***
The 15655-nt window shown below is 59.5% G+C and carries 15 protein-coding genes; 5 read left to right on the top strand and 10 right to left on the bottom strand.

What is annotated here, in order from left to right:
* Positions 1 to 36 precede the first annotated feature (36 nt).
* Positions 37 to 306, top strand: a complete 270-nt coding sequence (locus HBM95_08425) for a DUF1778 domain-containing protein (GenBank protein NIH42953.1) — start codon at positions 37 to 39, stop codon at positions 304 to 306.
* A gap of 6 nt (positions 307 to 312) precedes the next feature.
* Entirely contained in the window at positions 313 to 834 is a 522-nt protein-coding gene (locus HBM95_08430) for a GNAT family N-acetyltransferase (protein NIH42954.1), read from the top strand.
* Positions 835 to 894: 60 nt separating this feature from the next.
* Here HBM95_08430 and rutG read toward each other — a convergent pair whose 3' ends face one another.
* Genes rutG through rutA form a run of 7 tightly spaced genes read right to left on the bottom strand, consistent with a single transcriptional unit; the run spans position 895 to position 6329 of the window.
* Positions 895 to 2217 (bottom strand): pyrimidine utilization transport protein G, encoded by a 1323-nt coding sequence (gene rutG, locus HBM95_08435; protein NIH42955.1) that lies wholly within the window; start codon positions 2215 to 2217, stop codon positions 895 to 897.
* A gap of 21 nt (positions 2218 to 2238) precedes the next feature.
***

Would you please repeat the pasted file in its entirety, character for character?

The 15655-nt window shown below is 59.5% G+C and carries 15 protein-coding genes; 5 read left to right on the top strand and 10 right to left on the bottom strand.

What is annotated here, in order from left to right:
* Positions 1 to 36 precede the first annotated feature (36 nt).
* Positions 37 to 306, top strand: a complete 270-nt coding sequence (locus HBM95_08425) for a DUF1778 domain-containing protein (GenBank protein NIH42953.1) — start codon at positions 37 to 39, stop codon at positions 304 to 306.
* A gap of 6 nt (positions 307 to 312) precedes the next feature.
* Entirely contained in the window at positions 313 to 834 is a 522-nt protein-coding gene (locus HBM95_08430) for a GNAT family N-acetyltransferase (protein NIH42954.1), read from the top strand.
* Positions 835 to 894: 60 nt separating this feature from the next.
* Here HBM95_08430 and rutG read toward each other — a convergent pair whose 3' ends face one another.
* Genes rutG through rutA form a run of 7 tightly spaced genes read right to left on the bottom strand, consistent with a single transcriptional unit; the run spans position 895 to position 6329 of the window.
* Positions 895 to 2217 (bottom strand): pyrimidine utilization transport protein G, encoded by a 1323-nt coding sequence (gene rutG, locus HBM95_08435; protein NIH42955.1) that lies wholly within the window; start codon positions 2215 to 2217, stop codon positions 895 to 897.
* A gap of 21 nt (positions 2218 to 2238) precedes the next feature.